We have students that are now geophysicists. I do want to particularly acknowledge a boy from KwaZulu-Natal who is a geophysicist, Musa Manzi. He has done us proud because he now has a PhD in Geophysics ... [Applause.] ... and he has collected awards locally and internationally because of the kind of work that he is doing, which is assisting in the area of gold mining.


We also appreciate programmes that are producing more doctors, veterinary scientists, engineers, and practitioners from all the other areas that blacks were previously scared to study in because of the manner in which the education of the black people was structured. Thank you, Chairperson. [Applause.]


The HOUSE CHAIRPERSON (Mr A J Nyambi): Thank you. It is in order for me to say the following, because government has made education a priority and I do not want to spoil this debate on education. Members that are still going to speak should do like the two that have done exceptionally well. The time is over there and you should look to your right to note it. I don’t want to spoil this debate on education because education is a priority of government. [Laughter.]








Ms K C FIHLANI (Eastern Cape): Hon Chair, hon Minister, permanent delegates, special delegates like me and guests, ...



 ... ezikhoyo kodwa ingathi zinqabile.



Firstly, let me express my appreciation of the opportunity of standing in this House. It is the first time, Chairperson, that I am standing here. [Applause.] It is actually the first time that I have entered the House. I know the Old Assembly Chamber. I am serious! I know the Old Assembly Chamber. I nearly went to that side, hon Minister, but I was told, no, it is this side.


It is an opportunity that has been afforded me by the ANC. There are so many who have not been afforded the opportunity to stand here. I think we can never just leave it like that. I think it is a big opportunity for us to do that.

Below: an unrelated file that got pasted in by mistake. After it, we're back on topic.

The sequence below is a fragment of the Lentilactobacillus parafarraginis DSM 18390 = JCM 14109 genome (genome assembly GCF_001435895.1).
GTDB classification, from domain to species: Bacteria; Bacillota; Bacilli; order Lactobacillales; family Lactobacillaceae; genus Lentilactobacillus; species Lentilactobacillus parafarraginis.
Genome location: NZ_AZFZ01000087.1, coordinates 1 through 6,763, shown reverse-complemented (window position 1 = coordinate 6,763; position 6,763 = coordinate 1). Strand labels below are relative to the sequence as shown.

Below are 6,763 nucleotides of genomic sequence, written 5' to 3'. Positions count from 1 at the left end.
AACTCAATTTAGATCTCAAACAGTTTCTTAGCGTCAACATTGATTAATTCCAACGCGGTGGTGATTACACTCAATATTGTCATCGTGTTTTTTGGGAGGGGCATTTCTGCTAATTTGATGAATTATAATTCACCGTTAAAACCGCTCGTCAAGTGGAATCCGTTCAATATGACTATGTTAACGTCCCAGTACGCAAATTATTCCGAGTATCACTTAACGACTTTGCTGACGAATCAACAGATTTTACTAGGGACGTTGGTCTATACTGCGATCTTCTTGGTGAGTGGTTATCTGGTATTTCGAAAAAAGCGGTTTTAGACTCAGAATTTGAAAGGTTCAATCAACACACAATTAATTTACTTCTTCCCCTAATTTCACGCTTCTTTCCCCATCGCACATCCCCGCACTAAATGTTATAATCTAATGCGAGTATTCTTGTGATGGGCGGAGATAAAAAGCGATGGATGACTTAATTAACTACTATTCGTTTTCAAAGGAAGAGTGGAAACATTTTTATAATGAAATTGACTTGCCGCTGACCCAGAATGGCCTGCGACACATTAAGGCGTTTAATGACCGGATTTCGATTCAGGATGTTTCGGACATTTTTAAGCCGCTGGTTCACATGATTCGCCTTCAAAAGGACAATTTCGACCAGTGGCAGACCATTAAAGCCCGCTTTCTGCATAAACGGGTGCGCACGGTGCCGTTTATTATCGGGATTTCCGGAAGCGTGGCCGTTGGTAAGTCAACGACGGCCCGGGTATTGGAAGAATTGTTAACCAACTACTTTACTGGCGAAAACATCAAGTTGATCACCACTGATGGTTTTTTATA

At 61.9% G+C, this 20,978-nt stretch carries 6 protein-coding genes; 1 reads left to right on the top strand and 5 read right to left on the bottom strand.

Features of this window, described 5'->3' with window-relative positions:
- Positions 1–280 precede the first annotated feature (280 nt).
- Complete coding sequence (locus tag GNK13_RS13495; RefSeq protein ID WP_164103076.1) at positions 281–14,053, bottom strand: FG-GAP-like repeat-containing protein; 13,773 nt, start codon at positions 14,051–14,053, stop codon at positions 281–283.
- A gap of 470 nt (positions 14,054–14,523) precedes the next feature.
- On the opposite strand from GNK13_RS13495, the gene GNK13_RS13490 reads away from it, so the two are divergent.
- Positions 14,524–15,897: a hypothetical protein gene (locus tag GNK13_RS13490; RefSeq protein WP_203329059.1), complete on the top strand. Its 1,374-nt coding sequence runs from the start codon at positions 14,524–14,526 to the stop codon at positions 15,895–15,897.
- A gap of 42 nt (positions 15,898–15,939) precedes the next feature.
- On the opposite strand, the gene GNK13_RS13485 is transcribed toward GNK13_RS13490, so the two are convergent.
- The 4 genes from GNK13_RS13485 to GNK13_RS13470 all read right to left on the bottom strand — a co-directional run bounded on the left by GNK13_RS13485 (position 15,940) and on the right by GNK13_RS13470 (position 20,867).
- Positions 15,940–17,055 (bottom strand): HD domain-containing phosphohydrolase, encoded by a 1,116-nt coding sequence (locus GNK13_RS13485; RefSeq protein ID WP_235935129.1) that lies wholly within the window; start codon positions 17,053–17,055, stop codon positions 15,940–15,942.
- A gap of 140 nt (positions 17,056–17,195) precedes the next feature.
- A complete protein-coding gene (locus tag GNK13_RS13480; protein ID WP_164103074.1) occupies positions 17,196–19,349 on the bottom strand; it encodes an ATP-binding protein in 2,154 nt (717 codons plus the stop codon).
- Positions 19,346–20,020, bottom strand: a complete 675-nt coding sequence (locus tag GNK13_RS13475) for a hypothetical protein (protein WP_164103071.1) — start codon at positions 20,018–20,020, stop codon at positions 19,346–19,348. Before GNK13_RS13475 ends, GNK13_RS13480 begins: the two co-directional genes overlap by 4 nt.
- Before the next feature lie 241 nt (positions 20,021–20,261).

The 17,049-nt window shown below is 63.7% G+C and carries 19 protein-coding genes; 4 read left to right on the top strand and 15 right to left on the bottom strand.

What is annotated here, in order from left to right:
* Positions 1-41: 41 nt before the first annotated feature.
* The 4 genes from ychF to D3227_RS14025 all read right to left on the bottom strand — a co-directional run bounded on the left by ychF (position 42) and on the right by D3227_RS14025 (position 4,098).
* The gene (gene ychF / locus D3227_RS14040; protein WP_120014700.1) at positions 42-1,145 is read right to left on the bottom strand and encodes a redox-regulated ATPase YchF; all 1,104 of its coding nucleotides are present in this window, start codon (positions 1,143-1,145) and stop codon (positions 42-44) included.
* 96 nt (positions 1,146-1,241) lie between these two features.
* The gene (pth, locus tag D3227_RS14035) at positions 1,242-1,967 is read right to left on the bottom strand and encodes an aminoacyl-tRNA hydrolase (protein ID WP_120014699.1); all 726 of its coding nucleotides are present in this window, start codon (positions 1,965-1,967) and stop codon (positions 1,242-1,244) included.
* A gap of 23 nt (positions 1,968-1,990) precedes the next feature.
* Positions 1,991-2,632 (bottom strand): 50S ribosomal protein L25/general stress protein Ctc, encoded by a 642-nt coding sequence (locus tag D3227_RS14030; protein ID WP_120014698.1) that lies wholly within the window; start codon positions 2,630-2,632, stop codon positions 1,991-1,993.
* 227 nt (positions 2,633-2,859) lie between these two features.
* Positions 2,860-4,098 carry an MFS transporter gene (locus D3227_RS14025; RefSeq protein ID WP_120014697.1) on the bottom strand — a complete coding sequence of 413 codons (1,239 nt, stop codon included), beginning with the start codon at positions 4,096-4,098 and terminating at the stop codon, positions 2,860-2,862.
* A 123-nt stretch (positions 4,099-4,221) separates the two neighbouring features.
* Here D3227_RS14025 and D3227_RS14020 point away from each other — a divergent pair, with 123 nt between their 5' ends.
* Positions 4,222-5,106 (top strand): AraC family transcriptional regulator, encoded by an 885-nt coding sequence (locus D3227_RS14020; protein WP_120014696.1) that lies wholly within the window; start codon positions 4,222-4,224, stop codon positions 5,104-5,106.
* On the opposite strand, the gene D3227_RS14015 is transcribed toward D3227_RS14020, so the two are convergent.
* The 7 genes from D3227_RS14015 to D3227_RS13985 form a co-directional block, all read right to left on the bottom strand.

The Freedom Charter directs that, “The doors of learning and of culture shall be opened!” This applies to all. As the ANC government we have heeded that call, because institutions of higher learning are full to capacity – to the extent that they have huge numbers that are on their waiting lists, as we speak.


A large number of students come from poor backgrounds and are faced with the societal challenges of unemployment, inequality and poverty. To effect social redress, the National Student Financial Aid Scheme, NSFAS, was established. As the hon Minister said here, it was even before the democratic breakthrough, hon Khawula. There are also other bursaries, though they are not enough, but they are at least making a mark in our society. It is clear that the money set aside for NSFAS is really not enough, and is unable to accommodate all the students who have heeded the call.


This call was made by our forebears when they were charting the way forward, giving us this way through the Freedom Charter. The Freedom Charter has been a guide and a compass to us, the ANC.


In the Eastern Cape there has been a qualitative improvement in the Grade 12 results.



Nangona siye sibe ngumkanja. Uye atsho uNobhala we-ANC ephondweni, athi singumkanja.



There is a qualitative improvement. It was worse in the class of 2014, where you could find learners who came from far-flung areas, and not from the former model C schools. I am talking about the far-flung areas like St James in Cofimvaba. Some learners still used candles to learn by, although in other areas one would find that there was electricity. But they even surpassed learners who were in the affluent areas. That is why I am saying that we have at least had a qualitative improvement over the years, even though we can be at the bottom, last.


We say that there are a majority that need financial assistance. Thousands of learners still seek financial assistance yearly, and the majority of them are helped, but some are not assisted because there are so many who have heeded that call.


The Office of the Premier has its own assistance programme to support needy students. In this regard, it has entered into an agreement with NSFAS to administer the fund on its behalf. Learners are taken to various institutions across the country, but 90% of the funds are for four institutions of higher learning.